June marks the official start of summer in the Smokies.
With sunny days galore, the cold winter months feel like nothing more than a distant memory.
And fun summertime activities like hiking, kayaking, zip-lining, white water rafting and tubing are back in full swing. As are popular area outdoor attractions like Dollywood, Soaky Mountain and Anakeesta who shed their limited seasonal schedules and are once again open to the public in all of their full-time operating glory.
But be warned, the Smokies and the surrounding areas of Pigeon Forge and Gatlinburg are popular destinations in the summer months. This means guests may experience crowds and traffic congestion along the Parkway.
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Things to do in the Smoky Mountains in June
Activities for nature lovers
If you’re looking for things to do in the Smokies during the month of June, you might want to start with the Great Smoky Mountains National Park.
Nature enthusiasts will enjoy our many miles of trails, picnic areas and scenic drives.
It’s a perfect time to go for an early morning hike – for those who can stand the heat, that is.
Our more popular include the Trillium Gap Trail (to the Grottos Falls waterfall), Laurel Falls, Alum Cave Trail, Clingmans Dome (to the Clingman’s Dome observation tower – the highest point in the Smokies), Ramsey Cascades Trail and Baskins Creek Trail.
Just be sure to stop at the Sugarlands Visitor Center if you’re on the Gatlinburg side before heading out on your Smoky Mountain adventure for maps, guides, and supplies from the National Park Service.
Those who prefer nature “lite” can opt for naturing by car (one of the best ways to see the park on a hot day in our opinion) on one of our popular scenic drives like Cades Cove Loop Road, Newfound Gap Road or Roaring Fork Motor Nature Trail.
If you’re lucky, you might even spot a few black bears.
There’s also the Blue Ridge Parkway – another popular scenic drive – and the Tail of the Dragon, both located on the Western North Carolina side of the Smokies.
And if you do happen to venture to the North Carolina side – be sure to check out the Great Smoky Mountains Rail Road in Bryson City.
Activities for those who just want to cool down
For those who may be feeling less enthused about the summer weather, and looking for ways to cool down on warm days, there are also plenty of indoor activities to enjoy at one of our many top attractions.
Popular area museums include Alcatraz East, WonderWorks and the Titanic Museum.
Head to downtown Gatlinburg for other popular (mostly indoor) attractions including Ober Gatlinburg (and the aerial tramway) and Ripley’s Aquarium of the Smokies.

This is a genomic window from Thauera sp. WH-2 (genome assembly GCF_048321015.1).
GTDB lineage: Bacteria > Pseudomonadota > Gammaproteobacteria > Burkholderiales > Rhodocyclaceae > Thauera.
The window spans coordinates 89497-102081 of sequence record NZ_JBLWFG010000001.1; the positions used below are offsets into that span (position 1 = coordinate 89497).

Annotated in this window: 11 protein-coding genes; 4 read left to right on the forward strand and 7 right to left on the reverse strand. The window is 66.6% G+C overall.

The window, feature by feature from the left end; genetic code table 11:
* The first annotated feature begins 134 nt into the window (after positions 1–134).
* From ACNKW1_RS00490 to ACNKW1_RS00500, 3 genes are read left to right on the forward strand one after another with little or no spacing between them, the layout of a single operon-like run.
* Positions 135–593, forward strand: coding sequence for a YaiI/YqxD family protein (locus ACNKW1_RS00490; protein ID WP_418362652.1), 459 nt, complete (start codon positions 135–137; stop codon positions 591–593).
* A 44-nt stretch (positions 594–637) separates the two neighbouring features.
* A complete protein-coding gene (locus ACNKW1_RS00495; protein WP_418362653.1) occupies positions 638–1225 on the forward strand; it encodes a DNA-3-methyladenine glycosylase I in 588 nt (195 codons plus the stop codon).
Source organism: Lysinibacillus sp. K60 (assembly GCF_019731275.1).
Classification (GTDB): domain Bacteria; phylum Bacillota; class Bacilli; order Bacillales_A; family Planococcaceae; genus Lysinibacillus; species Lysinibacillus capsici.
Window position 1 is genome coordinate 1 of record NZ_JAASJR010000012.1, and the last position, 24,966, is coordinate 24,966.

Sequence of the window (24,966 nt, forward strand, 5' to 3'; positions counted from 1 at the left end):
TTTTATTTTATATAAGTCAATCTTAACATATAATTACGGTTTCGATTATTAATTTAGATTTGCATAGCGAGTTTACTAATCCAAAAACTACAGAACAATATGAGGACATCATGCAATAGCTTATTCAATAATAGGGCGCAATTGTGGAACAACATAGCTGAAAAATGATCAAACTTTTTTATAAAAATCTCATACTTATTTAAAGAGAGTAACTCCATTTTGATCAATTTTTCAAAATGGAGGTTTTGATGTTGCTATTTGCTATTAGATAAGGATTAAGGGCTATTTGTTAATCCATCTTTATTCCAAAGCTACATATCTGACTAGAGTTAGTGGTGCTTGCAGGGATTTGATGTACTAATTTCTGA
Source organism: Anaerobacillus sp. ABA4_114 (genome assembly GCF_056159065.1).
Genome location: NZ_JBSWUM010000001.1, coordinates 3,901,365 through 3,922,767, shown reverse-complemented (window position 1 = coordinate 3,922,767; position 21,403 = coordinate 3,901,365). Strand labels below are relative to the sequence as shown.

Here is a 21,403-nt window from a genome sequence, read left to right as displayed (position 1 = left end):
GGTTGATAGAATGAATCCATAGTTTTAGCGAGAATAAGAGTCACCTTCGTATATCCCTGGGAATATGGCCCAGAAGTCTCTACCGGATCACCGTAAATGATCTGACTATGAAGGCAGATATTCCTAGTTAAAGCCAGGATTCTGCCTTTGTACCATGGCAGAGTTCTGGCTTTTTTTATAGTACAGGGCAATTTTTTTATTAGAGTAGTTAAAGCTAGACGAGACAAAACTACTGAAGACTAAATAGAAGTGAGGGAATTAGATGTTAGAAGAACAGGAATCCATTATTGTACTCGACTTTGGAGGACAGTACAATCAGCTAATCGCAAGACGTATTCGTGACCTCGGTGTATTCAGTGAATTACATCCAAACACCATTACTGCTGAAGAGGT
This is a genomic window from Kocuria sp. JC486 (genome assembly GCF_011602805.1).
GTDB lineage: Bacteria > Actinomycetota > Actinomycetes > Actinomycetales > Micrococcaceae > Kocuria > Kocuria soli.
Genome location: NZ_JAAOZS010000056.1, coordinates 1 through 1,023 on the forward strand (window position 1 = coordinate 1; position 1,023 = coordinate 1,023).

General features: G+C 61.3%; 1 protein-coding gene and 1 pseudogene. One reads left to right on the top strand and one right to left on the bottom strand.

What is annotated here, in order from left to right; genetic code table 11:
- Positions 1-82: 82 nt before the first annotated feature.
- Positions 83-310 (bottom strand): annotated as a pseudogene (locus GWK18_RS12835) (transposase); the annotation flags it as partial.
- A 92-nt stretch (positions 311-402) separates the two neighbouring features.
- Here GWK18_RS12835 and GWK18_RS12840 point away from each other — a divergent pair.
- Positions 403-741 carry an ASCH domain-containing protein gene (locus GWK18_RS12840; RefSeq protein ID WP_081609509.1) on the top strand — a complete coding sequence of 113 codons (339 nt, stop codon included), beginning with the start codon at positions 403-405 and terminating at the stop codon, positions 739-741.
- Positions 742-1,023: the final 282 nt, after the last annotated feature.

Or cool off at one of our waterparks: Soaky Mountain or Dollywood’s Splash Country.
Weather in the Smoky Mountains, Gatlinburg in June
In June, expect average daily high temperatures of about 79-83 degrees in the lower elevations, and 58-64 degrees in the higher elevations and at night.
Expect sunny skies mixed with significant afternoon showers and thunderstorms. Rainfall is common in the Smoky Mountains during the summer months. On average, there’s a 46% chance of rain with rainfall accumulations at about 3.5 inches – every day.
What should you wear in the Smoky Mountains in June?
While it’s not quite the wettest month of the year – soggy weather conditions are the norm for the Smokies in June. Especially in the late afternoons.
With that in mind, you’ll want to pack, and dress, appropriately.
Prepare for those hot summer days and soggy afternoons with shorts, tank tops, t-shirts, comfortable shoes (water repellant shoes if possible). And always keep a light rain poncho or umbrella nearby.
How busy is Gatlinburg in June? Crowd sizes in the Smokies
This brings us to the bad news. Gatlinburg is crowded in June. It’s quite possibly one of, if not the busiest, month in the Smokies. Especially on the weekends.
And if there’s a car show in town – crowds may be severe.
Battle traffic congestion by looking for an alternative route rather than braving the Parkway. And plan ahead when it comes to meals. Make reservations whenever possible.
Are you planning a trip to the Smokies in April? If so, let us know in the comments below.
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